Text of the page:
The conception of literacy is changing to reflect the profound economic, social, political and cultural changes of the past half century. In this report, the authors examine three broad literacy ideologies - cognitive, individual-based model, economics-driven model, and sociocultural model. While current research situates literacy in social practice, government policy aligns more with the cognitive and economics-driven models of literacy. The authors find the need for a new national literacy policy which is flexible and accommodates current and future literacies, and supports community capacity-building. They also find at practitioner level that all are teachers of literacy and need to be able to recognise and teach all of the different literacies needed by learners. The report also highlights implications for literacy testing. The report includes an overview (part 1) and discussion paper (part 2).
The world has changed profoundly in the past fifty or so years and, in the process, has challenged many of our long-standing assumptions about literacy and language, to such an extent that a rethinking of what is implied by literacy is urgently needed. How literacy is perceived has implications for policy-makers, practitioners, researchers and students. It has implications for governments, workplaces and institutions, for which aspects of literacy are favoured and supported, which research is funded, how literacy is measured and valued and the teaching and learning approaches adopted. How we define literacy can lead to different conclusions about the extent of illiteracy.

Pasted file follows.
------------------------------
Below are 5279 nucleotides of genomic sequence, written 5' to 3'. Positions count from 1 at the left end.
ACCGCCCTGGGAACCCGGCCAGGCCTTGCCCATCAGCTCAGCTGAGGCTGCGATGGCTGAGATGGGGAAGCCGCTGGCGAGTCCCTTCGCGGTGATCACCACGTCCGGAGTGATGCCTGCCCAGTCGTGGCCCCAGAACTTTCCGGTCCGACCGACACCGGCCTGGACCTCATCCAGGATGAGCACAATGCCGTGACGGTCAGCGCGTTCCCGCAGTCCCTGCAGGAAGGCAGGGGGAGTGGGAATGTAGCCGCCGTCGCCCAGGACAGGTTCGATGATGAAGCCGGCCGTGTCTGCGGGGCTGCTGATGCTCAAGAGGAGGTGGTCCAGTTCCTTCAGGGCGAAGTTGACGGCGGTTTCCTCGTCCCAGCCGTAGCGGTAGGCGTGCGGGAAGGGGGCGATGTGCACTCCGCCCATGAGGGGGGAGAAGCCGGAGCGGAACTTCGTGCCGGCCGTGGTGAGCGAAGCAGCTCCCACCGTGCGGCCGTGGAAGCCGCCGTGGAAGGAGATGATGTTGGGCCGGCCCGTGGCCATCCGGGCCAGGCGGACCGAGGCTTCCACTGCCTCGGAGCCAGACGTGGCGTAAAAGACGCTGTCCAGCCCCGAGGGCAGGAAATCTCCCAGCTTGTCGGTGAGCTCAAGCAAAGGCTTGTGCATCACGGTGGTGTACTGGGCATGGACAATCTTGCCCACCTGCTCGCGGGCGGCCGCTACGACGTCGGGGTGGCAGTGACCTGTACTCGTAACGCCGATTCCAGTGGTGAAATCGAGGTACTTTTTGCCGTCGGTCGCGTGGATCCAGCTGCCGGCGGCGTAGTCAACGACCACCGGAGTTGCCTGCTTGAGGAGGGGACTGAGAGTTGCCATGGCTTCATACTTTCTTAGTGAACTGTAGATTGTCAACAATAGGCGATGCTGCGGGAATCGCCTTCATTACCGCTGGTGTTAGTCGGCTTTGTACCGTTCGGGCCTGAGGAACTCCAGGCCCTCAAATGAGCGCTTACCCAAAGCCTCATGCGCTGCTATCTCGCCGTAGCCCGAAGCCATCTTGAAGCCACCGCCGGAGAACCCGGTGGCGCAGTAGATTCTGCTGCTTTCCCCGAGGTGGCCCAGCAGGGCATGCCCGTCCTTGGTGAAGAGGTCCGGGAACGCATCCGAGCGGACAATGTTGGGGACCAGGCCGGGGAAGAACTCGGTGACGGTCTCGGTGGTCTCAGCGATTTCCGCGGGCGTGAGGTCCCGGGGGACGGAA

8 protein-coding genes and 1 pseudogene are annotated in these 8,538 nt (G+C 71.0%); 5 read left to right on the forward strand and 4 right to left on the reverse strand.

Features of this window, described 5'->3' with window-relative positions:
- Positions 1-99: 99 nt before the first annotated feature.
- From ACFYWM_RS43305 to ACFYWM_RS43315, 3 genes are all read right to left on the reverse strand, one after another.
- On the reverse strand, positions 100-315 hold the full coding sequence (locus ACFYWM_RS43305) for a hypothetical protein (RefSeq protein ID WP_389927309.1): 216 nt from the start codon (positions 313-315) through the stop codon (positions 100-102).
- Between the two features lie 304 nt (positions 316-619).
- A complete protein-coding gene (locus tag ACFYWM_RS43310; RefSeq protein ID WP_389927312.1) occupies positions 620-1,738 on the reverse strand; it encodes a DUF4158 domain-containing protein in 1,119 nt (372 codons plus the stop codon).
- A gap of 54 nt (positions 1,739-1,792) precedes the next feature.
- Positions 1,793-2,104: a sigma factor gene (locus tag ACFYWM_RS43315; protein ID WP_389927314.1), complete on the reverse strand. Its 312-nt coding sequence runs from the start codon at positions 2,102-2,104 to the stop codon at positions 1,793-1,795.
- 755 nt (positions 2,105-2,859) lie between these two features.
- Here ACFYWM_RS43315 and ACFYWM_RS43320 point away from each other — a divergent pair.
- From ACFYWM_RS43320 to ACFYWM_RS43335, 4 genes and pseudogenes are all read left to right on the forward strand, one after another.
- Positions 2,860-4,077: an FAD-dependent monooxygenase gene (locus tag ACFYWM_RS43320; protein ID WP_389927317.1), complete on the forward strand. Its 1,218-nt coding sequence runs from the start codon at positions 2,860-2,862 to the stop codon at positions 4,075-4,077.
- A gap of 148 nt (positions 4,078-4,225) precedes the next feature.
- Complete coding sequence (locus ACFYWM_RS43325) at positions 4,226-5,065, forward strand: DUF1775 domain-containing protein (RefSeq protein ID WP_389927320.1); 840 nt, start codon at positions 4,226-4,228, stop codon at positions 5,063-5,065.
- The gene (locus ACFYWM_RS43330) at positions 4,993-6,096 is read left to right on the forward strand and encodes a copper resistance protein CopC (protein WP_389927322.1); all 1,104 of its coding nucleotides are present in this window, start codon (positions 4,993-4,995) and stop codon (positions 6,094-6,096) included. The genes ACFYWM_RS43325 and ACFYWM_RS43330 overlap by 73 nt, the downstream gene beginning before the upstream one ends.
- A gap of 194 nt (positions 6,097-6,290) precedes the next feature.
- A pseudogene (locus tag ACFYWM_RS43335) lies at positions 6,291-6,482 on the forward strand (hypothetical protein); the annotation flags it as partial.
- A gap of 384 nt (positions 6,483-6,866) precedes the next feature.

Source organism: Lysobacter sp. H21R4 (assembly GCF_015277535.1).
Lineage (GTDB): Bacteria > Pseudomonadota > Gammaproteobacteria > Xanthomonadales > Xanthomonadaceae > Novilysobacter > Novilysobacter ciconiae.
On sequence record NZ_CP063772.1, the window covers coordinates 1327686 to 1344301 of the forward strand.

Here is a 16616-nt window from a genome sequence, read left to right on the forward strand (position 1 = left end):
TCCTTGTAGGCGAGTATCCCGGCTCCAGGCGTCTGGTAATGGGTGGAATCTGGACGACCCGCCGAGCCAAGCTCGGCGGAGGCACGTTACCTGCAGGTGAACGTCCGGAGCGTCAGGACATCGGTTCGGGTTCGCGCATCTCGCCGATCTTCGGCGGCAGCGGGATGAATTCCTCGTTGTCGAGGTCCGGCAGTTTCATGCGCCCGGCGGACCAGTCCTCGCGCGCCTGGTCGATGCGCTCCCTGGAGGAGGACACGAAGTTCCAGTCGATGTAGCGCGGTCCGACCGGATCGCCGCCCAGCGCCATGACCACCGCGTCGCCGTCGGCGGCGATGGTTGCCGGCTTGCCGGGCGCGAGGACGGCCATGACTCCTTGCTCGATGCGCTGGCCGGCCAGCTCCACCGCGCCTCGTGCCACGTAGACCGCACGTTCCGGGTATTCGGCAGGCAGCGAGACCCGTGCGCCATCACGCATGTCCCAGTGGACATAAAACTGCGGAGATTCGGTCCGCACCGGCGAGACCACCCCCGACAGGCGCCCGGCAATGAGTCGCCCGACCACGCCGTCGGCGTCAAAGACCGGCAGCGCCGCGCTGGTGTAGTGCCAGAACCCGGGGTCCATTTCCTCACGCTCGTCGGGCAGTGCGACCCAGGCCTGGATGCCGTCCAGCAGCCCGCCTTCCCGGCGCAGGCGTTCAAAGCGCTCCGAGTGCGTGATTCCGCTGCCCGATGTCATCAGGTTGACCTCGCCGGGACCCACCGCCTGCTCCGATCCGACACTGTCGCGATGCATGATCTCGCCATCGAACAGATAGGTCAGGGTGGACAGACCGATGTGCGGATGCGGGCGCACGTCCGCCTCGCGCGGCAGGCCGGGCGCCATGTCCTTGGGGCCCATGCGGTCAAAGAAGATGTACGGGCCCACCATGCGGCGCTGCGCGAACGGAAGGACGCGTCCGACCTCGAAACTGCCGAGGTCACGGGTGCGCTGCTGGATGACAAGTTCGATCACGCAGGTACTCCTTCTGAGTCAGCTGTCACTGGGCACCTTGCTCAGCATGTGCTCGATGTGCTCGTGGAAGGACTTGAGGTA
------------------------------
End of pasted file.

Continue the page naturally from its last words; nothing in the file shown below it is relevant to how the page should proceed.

This project involved a literature review and subsequent consultations with a small group of key stakeholders whose different perspectives helped to inform this discussion paper. The main focus of the review was on work published since 1990. The purpose of the review was to identify the issues and changes which have occurred in thinking about literacy and to provide an intellectual platform from which further debate about the nature of literacy today can take place in an Australian context.
This paper examines some of the often contradictory ways in which literacy has been defined before considering how and why literacy conceptions have changed over the years. The final section of the paper outlines a number of implications for literacy policy and practice highlighted by the research.
What the research found
A paradigm shift
The literature search identified the diverse nature of literacy as a concept. While it has been most commonly used to denote elementary reading and writing skills, the term 'literacy' has also been used in other ways and for a variety of purposes. The literature makes it very clear that there is no universally accepted definition of literacy and that each definition is a product of a particular, albeit often unacknowledged and unrecognised, world view.
The theoretical developments which have occurred in the field of literacy need to be placed within the broader context of the profound economic, social, political and cultural changes of the past half century. These changes-described variously by theorists in terms of a 'post-industrial society', 'information society', 'information economy', 'knowledge society', 'global village', and so on-are all terms which this paper identifies as being characteristic of the 'postmodern' condition.